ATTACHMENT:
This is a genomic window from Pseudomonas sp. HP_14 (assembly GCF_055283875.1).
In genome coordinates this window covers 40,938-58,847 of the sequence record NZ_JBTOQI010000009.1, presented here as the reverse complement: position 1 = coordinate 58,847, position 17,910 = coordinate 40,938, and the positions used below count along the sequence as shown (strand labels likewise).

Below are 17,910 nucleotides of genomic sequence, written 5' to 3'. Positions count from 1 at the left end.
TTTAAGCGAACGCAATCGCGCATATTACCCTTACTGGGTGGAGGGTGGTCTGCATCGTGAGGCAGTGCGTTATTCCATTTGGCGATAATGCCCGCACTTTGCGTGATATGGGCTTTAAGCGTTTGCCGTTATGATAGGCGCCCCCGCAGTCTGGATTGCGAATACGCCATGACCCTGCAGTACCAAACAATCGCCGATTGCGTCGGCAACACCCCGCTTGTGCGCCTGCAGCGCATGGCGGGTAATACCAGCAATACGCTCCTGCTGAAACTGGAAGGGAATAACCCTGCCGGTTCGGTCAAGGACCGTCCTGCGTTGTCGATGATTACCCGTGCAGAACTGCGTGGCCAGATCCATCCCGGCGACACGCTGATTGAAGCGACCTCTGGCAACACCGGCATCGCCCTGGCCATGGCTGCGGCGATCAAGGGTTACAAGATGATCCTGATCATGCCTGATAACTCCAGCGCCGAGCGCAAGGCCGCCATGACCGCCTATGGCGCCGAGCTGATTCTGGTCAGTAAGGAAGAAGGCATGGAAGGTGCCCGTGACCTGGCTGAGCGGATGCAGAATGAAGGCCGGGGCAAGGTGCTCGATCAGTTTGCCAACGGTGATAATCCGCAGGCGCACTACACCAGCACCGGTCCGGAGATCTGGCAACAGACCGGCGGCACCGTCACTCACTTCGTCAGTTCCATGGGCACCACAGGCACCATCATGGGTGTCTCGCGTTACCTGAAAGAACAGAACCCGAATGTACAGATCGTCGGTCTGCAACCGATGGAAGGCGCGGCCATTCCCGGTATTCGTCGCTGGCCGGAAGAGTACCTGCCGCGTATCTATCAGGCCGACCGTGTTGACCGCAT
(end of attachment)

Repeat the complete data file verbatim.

This is a genomic window from Pseudomonas sp. HP_14 (assembly GCF_055283875.1).
In genome coordinates this window covers 40,938-58,847 of the sequence record NZ_JBTOQI010000009.1, presented here as the reverse complement: position 1 = coordinate 58,847, position 17,910 = coordinate 40,938, and the positions used below count along the sequence as shown (strand labels likewise).

Below are 17,910 nucleotides of genomic sequence, written 5' to 3'. Positions count from 1 at the left end.
TTTAAGCGAACGCAATCGCGCATATTACCCTTACTGGGTGGAGGGTGGTCTGCATCGTGAGGCAGTGCGTTATTCCATTTGGCGATAATGCCCGCACTTTGCGTGATATGGGCTTTAAGCGTTTGCCGTTATGATAGGCGCCCCCGCAGTCTGGATTGCGAATACGCCATGACCCTGCAGTACCAAACAATCGCCGATTGCGTCGGCAACACCCCGCTTGTGCGCCTGCAGCGCATGGCGGGTAATACCAGCAATACGCTCCTGCTGAAACTGGAAGGGAATAACCCTGCCGGTTCGGTCAAGGACCGTCCTGCGTTGTCGATGATTACCCGTGCAGAACTGCGTGGCCAGATCCATCCCGGCGACACGCTGATTGAAGCGACCTCTGGCAACACCGGCATCGCCCTGGCCATGGCTGCGGCGATCAAGGGTTACAAGATGATCCTGATCATGCCTGATAACTCCAGCGCCGAGCGCAAGGCCGCCATGACCGCCTATGGCGCCGAGCTGATTCTGGTCAGTAAGGAAGAAGGCATGGAAGGTGCCCGTGACCTGGCTGAGCGGATGCAGAATGAAGGCCGGGGCAAGGTGCTCGATCAGTTTGCCAACGGTGATAATCCGCAGGCGCACTACACCAGCACCGGTCCGGAGATCTGGCAACAGACCGGCGGCACCGTCACTCACTTCGTCAGTTCCATGGGCACCACAGGCACCATCATGGGTGTCTCGCGTTACCTGAAAGAACAGAACCCGAATGTACAGATCGTCGGTCTGCAACCGATGGAAGGCGCGGCCATTCCCGGTATTCGTCGCTGGCCGGAAGAGTACCTGCCGCGTATCTATCAGGCCGACCGTGTTGACCGCAT